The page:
In our study, we have collected the largest single-center RCC patient dataset in China. With the background that the AJCC updated the TNM system standards, the invasion of the pelvicalyceal system joined the system again as a poor prognostic factor. Considering the fact that the controversy over LND has mostly focused on T3 and T4 RCC, and T3 stage is consisted of three heterogeneous factors, we attempted to examine a pT3 only retrospective cohort and utilized the PS score to calibrate our results.
Several limitations restricted our research. First, the standards of LND have not been defined. An extended LND and standard LND were regarded as a whole LND in our research. Furthermore, the standard regarding whether to perform an LND is also ambiguous. It mostly depends on the particular surgeon's experience. However, we matched open nephrectomy and laparoscopic nephrectomy as a propensity parameter to reduce the bias from different approaches. Several reports [5,19] have pointed out that an extended LND may be more often recommended for pT3 RCC, at least to improve the PFS. These findings need future study. Second, the simple scale was limited, as LND is not prevalent in Chinese clinical practice, from the lack of definitive benefit but improving the anesthesia time and difficulty. Third, this research was limited by its retrospective and non-randomized design. To perform the propensity score analysis, 111 patients were excluded, which weakened the influence of the data. As the low probability of lymph node invasion and the nephron-sparing surgery become more and more popular, there is little chance for a prospective, randomized-controlled trial to be conducted worldwide, but multiple centers and larger samples cohort retrospective trials are also needed in the future. LND or extended LND may still be a method to be recommended for some subsets of RCC patients, but we do not know the classification methods.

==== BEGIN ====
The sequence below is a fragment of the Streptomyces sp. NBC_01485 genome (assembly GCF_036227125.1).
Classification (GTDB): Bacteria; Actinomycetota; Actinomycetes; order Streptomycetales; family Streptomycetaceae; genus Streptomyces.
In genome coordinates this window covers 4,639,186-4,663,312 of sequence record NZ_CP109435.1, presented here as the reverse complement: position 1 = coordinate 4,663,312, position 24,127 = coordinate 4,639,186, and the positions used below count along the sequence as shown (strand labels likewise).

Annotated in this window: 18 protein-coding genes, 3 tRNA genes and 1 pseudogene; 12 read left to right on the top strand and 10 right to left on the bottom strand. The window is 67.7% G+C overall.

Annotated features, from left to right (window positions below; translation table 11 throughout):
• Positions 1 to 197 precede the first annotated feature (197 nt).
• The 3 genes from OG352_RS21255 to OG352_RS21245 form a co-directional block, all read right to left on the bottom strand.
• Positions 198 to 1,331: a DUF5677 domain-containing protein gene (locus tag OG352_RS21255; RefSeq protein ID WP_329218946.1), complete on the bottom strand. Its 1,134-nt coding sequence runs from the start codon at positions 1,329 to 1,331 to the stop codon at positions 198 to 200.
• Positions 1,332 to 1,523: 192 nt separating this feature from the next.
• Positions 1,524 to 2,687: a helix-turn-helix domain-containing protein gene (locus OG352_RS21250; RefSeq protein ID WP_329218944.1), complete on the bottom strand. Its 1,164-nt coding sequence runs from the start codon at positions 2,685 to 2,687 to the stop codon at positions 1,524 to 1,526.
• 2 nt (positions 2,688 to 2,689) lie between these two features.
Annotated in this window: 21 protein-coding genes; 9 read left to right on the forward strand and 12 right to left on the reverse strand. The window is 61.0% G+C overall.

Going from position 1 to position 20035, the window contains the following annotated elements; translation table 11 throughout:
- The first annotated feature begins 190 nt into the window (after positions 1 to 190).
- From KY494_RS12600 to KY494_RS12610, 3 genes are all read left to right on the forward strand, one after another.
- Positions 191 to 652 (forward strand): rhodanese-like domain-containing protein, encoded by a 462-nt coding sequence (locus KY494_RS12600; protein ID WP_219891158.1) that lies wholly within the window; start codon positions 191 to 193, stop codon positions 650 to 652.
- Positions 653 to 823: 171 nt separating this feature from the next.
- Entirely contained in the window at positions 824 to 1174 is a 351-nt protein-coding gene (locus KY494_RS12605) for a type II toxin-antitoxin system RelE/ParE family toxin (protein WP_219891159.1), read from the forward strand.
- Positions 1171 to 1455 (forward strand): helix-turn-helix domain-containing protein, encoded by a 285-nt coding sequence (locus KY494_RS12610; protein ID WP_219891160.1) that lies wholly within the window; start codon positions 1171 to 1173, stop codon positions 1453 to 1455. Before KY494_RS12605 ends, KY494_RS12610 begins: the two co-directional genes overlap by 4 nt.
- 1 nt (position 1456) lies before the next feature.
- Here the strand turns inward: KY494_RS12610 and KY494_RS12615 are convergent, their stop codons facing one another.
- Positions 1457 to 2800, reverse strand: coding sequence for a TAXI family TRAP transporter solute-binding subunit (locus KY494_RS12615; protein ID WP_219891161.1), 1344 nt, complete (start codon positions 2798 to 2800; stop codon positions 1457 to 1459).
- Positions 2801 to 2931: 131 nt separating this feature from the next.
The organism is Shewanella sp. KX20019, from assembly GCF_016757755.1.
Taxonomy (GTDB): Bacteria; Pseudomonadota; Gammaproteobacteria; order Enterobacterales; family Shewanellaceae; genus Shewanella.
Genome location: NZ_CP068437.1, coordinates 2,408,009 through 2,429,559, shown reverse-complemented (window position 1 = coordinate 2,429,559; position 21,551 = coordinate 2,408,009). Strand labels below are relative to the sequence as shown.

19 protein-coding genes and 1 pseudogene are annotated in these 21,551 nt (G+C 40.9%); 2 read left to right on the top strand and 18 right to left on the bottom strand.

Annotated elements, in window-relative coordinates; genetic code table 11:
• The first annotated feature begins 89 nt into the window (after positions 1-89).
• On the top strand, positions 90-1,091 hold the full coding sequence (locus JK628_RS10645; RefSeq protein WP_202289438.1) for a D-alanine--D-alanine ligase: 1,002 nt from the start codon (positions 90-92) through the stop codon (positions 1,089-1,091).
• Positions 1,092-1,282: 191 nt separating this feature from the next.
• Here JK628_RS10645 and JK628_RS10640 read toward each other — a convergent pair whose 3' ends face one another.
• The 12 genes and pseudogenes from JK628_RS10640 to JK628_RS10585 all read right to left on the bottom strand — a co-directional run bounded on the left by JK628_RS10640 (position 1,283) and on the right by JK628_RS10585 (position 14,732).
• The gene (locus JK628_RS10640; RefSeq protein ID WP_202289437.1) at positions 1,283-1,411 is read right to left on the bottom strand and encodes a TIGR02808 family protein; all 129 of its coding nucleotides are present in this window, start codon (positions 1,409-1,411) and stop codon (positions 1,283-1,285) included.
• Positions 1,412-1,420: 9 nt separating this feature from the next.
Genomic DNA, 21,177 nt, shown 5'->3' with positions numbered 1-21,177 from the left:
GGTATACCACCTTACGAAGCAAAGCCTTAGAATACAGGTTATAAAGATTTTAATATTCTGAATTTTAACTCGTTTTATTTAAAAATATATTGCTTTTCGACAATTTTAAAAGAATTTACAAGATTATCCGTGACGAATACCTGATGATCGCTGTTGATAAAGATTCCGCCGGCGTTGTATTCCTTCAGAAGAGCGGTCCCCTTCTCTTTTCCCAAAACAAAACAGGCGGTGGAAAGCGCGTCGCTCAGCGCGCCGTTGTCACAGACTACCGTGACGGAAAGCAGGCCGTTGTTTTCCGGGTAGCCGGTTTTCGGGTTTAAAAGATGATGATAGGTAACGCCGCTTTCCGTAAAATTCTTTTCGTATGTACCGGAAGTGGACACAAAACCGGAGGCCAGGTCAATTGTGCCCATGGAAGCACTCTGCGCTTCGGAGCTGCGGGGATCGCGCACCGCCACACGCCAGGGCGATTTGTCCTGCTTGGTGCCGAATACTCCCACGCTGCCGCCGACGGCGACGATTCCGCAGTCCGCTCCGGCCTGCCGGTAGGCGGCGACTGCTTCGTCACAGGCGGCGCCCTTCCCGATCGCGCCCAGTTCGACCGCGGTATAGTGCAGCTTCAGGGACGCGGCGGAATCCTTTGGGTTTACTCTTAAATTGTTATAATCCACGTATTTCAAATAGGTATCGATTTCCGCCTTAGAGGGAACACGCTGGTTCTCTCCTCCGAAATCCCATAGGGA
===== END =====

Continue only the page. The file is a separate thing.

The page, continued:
Radical nephrectomy with LND cannot improve PFS, CSS, or OS for pT3 RCC patients.
Supplementary figures and tables.
This study was supported by the National Natural Science Foundation of China (Grant No. 81702492).
The authors have declared that no competing interest exists.
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Corresponding authors: Xu Zhang, Department of Urology, Chinese PLA General Hospital, Beijing 100853, People's Republic of China, Tel.: +86-10-6693-8211, Fax: +86-10-6822-3567. E-mail addresses: xzhangcom or Xin Ma, Department of Urology, Chinese PLA General Hospital, Beijing 100853, People's Republic of China, Tel.: +86-10-6693-8008, Fax: +86-10-6822-3575. E-mail addresses: urologistcom